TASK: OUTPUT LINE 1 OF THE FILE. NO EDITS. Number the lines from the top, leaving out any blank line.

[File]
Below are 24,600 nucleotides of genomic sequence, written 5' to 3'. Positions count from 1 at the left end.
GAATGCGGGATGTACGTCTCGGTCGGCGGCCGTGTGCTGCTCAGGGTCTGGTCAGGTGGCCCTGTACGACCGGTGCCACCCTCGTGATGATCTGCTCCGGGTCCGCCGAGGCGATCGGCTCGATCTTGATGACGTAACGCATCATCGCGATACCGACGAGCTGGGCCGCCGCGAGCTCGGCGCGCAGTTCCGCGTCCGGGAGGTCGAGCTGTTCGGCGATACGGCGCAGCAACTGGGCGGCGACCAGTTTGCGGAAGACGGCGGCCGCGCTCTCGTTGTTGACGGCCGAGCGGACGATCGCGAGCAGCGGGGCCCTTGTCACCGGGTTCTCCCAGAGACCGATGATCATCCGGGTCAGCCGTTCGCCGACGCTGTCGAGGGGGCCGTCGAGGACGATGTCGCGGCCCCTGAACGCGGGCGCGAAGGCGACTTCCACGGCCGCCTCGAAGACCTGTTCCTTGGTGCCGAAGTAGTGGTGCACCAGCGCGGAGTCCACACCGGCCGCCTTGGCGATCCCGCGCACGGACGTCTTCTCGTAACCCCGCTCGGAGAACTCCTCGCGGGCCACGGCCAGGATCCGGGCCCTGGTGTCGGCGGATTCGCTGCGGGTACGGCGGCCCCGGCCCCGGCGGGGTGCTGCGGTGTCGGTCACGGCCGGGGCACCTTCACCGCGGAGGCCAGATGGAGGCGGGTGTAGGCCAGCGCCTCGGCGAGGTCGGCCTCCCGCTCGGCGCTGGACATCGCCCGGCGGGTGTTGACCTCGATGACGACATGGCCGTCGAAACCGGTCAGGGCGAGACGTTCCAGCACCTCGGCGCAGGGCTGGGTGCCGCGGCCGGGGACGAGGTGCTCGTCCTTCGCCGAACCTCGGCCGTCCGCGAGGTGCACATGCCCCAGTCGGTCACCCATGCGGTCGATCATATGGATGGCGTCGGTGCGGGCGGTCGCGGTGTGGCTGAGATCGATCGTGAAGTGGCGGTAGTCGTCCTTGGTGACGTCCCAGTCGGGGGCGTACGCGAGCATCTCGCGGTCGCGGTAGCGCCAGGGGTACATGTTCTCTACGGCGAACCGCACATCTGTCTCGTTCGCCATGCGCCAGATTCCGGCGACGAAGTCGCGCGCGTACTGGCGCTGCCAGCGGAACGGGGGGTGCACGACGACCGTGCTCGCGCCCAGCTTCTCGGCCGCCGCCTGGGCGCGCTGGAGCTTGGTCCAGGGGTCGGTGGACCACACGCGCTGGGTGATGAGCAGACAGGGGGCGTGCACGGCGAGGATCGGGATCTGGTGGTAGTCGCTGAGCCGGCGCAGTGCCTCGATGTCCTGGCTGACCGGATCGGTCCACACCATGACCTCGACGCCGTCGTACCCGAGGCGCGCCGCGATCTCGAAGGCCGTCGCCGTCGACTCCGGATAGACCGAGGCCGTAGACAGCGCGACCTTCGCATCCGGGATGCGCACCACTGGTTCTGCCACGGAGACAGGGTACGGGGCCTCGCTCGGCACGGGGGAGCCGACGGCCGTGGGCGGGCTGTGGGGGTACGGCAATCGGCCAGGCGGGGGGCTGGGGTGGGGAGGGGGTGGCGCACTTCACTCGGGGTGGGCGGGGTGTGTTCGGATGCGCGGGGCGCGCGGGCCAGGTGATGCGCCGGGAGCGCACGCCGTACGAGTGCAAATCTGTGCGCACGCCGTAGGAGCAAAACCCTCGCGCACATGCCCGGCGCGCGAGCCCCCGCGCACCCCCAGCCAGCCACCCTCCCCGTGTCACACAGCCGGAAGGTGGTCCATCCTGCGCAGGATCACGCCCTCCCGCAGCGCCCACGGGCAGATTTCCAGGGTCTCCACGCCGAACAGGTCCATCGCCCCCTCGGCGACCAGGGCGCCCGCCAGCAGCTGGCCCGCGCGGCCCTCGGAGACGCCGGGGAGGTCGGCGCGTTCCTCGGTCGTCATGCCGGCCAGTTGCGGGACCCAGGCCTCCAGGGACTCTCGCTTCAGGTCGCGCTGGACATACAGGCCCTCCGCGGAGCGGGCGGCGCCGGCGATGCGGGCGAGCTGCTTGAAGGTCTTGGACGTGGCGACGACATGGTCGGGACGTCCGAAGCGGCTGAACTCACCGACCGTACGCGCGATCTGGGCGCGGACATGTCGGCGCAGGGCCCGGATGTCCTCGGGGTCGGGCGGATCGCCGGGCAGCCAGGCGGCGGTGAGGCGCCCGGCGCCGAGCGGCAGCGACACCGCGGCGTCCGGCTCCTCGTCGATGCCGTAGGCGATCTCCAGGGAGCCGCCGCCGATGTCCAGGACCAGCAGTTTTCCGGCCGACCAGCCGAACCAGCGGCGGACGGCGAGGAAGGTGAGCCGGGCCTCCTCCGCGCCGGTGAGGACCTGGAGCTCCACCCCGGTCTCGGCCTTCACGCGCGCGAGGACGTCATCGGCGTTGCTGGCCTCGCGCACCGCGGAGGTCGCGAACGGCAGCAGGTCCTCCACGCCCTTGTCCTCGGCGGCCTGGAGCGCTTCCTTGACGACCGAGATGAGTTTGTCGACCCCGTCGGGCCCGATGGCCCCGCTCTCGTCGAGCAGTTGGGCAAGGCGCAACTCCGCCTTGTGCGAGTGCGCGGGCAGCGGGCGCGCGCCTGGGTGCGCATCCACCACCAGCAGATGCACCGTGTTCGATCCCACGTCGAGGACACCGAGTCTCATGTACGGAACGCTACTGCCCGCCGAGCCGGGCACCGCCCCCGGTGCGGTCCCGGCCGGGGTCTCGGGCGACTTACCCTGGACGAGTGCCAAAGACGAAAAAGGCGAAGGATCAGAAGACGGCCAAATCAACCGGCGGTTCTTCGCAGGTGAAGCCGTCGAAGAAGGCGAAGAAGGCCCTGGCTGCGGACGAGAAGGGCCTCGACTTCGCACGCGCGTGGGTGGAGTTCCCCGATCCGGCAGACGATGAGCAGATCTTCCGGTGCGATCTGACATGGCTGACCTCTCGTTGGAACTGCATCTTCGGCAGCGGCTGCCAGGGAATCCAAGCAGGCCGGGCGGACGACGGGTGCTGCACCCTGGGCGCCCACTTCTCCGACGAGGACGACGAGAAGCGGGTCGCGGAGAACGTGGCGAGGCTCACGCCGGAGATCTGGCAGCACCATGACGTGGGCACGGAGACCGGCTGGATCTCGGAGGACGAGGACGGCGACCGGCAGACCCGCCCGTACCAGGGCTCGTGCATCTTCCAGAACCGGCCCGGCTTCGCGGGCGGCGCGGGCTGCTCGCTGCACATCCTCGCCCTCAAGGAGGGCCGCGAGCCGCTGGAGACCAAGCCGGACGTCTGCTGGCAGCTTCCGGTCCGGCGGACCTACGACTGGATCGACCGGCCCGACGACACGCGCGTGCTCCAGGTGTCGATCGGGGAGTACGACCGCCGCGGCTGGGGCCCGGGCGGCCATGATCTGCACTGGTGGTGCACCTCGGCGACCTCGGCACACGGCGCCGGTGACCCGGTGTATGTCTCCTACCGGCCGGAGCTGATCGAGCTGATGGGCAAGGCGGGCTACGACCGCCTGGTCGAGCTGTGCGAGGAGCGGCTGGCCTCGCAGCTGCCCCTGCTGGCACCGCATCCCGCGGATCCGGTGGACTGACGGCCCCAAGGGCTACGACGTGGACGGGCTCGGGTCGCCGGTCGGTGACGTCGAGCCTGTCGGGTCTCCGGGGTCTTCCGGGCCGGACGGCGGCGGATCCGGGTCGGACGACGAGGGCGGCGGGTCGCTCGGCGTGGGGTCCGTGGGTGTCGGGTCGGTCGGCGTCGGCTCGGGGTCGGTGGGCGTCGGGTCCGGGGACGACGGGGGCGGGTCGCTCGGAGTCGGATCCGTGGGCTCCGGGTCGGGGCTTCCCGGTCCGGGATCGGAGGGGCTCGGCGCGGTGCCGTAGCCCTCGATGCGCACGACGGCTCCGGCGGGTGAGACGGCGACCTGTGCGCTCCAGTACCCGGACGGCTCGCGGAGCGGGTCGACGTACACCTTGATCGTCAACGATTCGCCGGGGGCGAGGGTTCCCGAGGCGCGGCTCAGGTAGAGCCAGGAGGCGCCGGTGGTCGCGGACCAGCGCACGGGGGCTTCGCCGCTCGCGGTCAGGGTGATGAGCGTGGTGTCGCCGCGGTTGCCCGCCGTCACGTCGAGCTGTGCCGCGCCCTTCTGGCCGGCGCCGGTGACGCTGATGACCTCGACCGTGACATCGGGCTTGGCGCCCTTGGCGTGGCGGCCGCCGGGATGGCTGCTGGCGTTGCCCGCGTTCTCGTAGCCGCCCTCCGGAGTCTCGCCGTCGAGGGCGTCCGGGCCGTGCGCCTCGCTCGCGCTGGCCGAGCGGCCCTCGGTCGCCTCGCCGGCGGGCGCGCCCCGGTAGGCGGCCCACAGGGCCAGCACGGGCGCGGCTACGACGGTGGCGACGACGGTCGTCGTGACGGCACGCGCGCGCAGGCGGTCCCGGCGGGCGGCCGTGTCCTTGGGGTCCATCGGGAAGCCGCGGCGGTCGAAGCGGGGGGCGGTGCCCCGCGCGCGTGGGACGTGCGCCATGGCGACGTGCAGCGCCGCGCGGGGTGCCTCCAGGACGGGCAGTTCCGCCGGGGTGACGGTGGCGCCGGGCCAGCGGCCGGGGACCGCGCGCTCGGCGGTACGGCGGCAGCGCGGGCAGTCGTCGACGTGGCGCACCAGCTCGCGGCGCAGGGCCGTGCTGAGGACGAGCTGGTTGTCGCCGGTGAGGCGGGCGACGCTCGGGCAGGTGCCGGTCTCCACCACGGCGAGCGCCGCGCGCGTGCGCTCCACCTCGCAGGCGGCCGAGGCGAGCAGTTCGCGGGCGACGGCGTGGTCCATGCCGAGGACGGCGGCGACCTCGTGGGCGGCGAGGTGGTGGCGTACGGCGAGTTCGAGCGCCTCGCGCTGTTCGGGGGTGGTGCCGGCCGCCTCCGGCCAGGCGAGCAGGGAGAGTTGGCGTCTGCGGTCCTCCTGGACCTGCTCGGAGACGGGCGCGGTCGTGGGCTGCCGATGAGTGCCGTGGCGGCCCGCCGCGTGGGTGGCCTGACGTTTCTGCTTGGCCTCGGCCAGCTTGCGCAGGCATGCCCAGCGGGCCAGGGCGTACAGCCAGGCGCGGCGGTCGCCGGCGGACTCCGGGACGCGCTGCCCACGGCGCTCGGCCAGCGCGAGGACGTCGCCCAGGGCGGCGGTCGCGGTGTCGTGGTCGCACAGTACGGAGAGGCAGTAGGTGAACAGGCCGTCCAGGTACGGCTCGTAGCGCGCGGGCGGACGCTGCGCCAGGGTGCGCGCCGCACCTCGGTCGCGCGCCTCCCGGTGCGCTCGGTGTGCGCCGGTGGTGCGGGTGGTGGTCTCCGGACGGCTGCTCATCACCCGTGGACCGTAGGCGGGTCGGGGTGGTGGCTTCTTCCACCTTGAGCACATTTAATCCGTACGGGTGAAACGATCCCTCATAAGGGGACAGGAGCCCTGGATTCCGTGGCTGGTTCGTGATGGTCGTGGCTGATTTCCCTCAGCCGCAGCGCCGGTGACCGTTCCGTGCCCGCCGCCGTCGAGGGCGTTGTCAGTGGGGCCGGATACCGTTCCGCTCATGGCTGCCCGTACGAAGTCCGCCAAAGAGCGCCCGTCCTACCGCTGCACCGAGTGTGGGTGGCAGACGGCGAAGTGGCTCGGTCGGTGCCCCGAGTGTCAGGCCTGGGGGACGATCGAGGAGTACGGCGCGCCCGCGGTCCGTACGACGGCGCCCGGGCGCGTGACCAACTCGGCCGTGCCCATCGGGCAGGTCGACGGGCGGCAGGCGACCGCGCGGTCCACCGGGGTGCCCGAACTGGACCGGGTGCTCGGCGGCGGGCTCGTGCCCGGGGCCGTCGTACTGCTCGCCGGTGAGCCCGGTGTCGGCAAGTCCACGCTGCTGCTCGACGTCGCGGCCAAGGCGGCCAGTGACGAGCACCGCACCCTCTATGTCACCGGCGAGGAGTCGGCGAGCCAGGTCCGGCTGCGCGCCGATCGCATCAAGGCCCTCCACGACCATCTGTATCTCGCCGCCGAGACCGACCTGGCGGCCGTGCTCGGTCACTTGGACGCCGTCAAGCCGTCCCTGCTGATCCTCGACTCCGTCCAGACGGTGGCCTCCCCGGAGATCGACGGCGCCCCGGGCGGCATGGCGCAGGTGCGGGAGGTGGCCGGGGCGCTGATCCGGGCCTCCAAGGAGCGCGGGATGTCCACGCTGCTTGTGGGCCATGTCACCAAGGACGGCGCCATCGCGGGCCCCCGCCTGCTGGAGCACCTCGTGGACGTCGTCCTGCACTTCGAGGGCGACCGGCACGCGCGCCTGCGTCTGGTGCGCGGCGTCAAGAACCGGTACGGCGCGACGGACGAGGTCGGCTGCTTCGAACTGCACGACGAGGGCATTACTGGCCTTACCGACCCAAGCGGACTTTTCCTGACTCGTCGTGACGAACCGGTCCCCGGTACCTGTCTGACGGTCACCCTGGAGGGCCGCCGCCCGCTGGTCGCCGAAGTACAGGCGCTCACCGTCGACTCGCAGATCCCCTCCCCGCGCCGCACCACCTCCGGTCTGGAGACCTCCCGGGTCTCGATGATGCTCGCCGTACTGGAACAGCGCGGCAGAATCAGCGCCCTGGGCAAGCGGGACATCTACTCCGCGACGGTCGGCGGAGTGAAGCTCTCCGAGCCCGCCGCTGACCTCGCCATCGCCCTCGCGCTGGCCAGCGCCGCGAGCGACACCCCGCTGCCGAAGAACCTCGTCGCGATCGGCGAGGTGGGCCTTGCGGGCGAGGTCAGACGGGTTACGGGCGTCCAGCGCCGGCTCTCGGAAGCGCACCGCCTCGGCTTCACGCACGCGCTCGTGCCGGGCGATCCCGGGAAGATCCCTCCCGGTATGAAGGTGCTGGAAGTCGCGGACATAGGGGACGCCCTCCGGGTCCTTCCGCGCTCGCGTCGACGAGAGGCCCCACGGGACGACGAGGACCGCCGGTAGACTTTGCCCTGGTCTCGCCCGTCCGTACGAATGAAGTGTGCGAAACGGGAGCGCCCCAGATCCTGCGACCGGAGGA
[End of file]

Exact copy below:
Below are 24,600 nucleotides of genomic sequence, written 5' to 3'. Positions count from 1 at the left end.